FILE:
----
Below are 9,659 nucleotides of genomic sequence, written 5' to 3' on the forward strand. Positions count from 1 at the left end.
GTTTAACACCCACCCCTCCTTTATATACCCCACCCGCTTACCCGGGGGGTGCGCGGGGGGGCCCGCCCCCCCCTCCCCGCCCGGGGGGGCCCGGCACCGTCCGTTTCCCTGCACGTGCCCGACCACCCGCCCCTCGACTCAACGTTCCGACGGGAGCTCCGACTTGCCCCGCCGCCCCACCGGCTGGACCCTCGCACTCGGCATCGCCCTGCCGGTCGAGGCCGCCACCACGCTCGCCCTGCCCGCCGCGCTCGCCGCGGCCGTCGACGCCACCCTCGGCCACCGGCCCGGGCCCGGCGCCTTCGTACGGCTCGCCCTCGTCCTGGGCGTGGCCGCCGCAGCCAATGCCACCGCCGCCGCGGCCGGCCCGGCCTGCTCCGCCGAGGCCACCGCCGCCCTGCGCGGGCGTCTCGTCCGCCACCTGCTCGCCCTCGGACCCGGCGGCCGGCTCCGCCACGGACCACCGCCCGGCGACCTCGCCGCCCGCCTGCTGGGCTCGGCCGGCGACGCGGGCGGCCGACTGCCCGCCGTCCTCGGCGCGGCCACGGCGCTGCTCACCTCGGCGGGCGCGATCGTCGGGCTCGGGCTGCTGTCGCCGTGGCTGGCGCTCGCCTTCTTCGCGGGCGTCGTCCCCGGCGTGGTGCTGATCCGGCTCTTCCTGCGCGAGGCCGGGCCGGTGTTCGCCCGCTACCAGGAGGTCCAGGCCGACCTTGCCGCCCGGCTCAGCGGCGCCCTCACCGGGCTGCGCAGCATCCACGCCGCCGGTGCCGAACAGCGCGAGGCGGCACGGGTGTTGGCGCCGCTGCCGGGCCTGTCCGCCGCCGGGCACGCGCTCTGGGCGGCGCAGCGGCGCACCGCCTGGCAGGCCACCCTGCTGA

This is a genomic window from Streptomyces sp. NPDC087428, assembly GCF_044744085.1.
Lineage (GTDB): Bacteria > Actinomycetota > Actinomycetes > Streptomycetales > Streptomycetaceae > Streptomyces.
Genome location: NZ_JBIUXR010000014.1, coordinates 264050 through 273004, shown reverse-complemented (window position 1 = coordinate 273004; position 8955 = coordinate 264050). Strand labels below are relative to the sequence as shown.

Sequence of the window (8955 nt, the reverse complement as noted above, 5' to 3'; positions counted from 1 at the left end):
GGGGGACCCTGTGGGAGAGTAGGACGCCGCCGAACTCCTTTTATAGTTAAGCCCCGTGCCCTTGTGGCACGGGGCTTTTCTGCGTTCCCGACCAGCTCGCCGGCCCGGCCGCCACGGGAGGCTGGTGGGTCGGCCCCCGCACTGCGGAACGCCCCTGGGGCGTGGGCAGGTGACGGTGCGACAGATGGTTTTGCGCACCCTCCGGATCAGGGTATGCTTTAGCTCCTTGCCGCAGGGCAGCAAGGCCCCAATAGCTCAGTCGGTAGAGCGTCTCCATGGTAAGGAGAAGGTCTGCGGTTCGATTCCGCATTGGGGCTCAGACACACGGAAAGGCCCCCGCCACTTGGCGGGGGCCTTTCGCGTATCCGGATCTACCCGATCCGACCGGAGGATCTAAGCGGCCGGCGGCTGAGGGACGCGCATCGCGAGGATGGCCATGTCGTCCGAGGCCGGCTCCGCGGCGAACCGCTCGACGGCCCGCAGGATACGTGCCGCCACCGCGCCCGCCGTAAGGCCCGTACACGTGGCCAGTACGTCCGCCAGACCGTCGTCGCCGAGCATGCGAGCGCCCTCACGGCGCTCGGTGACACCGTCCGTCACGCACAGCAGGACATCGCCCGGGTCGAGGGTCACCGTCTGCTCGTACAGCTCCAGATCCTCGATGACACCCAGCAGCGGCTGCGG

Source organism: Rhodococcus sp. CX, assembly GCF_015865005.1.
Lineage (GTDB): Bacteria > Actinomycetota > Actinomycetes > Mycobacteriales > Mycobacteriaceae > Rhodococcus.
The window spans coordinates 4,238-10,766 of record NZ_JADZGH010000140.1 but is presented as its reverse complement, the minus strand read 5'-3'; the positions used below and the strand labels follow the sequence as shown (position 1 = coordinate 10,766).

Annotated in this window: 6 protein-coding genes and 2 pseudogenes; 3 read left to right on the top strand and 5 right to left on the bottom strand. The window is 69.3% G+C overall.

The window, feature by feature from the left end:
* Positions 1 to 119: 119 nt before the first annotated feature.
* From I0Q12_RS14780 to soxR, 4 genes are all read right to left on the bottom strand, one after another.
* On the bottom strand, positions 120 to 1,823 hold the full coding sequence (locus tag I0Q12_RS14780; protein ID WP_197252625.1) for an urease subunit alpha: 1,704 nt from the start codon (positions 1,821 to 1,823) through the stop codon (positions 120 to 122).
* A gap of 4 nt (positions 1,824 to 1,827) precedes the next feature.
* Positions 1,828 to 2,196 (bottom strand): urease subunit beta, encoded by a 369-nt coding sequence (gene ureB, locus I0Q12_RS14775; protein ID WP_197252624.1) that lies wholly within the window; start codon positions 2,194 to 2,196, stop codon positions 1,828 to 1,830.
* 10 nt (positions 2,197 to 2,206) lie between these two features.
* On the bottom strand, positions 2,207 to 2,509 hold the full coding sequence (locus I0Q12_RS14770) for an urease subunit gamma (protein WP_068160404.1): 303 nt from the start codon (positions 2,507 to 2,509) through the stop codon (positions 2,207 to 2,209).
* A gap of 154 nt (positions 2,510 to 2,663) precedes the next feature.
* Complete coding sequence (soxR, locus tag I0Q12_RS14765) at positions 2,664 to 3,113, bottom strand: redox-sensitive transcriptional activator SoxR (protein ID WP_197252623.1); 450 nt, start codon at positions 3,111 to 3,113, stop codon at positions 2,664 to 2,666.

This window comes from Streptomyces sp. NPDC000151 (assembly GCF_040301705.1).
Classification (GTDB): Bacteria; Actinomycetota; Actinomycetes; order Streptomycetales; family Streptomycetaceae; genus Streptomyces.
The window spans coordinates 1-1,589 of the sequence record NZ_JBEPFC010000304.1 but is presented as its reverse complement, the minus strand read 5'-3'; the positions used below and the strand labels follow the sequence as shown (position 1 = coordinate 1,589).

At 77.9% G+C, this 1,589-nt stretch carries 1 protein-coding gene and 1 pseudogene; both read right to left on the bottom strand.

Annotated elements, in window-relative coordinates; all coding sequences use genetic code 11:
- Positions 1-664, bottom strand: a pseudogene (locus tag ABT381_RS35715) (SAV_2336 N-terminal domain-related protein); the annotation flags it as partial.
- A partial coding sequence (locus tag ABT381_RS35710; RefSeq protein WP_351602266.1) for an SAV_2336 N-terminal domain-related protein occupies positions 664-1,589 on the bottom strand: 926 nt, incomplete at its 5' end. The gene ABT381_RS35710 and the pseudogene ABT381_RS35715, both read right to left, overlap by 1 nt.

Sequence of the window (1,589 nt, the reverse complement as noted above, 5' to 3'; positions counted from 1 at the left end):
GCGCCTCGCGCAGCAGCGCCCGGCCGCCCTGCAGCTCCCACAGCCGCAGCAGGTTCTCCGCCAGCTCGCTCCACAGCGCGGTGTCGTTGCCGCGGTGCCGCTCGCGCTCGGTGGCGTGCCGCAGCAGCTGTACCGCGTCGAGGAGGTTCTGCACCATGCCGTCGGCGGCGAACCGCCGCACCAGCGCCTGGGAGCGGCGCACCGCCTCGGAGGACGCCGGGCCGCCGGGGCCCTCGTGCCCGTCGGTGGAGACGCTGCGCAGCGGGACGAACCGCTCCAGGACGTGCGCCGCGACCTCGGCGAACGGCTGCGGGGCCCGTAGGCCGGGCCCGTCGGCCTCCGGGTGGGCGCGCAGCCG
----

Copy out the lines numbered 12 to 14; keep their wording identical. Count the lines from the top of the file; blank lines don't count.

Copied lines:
The window, feature by feature from the left end:
* Positions 1 to 119: 119 nt before the first annotated feature.
* From I0Q12_RS14780 to soxR, 4 genes are all read right to left on the bottom strand, one after another.